Taiwan eases arrival regulations in move toward ending quarantine altogether Link copied
First phase will expand visa-free entry, raise passenger quota and end saliva tests from 29 September; self-health monitoring replaces quarantine from 13 October.
Taiwan is revamping quarantine regulations for international arrivals, starting at the end of this month.
The Central Epidemic Command Center (CECC) in Taipei announced that eased regulations for the “3+4” quarantine scheme will go into effect on 29 September, while quarantine will be discontinued in favour of the “0+7” self-health monitoring plan from 13 October.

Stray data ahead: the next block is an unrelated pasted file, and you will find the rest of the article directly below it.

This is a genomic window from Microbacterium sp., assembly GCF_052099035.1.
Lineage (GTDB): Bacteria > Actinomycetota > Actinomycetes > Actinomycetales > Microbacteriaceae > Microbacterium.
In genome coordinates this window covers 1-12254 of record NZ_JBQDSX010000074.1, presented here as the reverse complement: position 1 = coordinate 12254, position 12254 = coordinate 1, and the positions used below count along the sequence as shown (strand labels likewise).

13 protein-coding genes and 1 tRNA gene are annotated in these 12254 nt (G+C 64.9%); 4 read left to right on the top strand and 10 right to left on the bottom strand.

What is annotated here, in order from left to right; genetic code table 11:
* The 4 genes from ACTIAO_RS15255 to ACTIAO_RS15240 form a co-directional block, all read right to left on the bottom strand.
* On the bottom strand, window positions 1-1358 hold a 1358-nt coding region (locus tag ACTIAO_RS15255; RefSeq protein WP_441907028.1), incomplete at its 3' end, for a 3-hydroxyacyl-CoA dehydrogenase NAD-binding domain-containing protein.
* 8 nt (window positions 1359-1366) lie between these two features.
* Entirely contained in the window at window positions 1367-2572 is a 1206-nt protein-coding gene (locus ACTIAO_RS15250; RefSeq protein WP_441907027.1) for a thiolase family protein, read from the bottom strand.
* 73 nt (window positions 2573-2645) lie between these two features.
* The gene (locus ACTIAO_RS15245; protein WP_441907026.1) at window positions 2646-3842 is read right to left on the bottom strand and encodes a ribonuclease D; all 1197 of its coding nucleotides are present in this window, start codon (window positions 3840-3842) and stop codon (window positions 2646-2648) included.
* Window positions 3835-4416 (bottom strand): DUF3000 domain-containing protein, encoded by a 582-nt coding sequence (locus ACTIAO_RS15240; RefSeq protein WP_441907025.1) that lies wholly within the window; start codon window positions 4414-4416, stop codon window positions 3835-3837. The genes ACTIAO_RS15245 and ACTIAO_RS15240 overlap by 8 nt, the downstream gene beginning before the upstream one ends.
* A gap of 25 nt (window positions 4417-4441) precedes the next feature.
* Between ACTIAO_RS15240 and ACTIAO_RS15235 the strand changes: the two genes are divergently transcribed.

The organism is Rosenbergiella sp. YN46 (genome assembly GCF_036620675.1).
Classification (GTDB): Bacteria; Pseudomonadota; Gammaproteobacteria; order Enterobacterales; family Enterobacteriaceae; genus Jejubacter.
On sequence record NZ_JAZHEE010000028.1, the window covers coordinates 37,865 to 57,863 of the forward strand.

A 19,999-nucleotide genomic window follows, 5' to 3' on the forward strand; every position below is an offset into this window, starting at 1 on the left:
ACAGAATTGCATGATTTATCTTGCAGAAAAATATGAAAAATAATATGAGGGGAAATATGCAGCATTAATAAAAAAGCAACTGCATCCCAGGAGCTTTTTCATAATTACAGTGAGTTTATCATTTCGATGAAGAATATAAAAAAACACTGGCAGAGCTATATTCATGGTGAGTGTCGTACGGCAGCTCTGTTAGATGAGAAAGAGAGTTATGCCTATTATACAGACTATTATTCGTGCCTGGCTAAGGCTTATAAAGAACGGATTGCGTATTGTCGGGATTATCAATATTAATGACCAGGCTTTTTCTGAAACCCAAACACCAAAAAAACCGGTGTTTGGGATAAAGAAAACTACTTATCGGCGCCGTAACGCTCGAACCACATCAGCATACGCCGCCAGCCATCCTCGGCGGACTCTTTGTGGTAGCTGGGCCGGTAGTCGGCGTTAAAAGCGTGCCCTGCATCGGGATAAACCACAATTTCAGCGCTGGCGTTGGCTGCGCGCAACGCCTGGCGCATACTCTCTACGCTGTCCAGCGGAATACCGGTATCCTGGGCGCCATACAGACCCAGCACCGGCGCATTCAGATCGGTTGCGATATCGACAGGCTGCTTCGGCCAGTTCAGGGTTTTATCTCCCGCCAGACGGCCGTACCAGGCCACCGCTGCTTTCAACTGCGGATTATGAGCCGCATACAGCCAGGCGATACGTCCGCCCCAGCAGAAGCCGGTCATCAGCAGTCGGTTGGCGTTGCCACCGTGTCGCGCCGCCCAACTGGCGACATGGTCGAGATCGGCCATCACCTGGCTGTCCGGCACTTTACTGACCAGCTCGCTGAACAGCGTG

CECC head Victor Wang confirmed earlier statements by Premier Su Tseng-chang that the border will be opened in two stages. The first phase, which starts on 29 September will expand visa-free entry, raise the passenger quota, introduce the “one person per room” rule, and end saliva tests upon arrival though travellers will be given four rapid antigen tests to self-test and report over the phone.
As reported in Taiwan News, the second phase, which is tentatively scheduled for 13 October, will see the weekly arriving passenger quota raised to 150,000, the “0 +7” plan introduced, the opening of borders to travellers from countries not granted visa-free treatment, and the end of the tour group ban.
“One person per room” stipulates that a residence where a quarantined traveller is staying must provide a bedroom and bathroom separated from rooms and bathrooms used by other occupants.
Travellers cannot stay at a regular hotel during this period, but instead should stay either in a residence that fits these requirements or at a specially designated epidemic prevention hotel.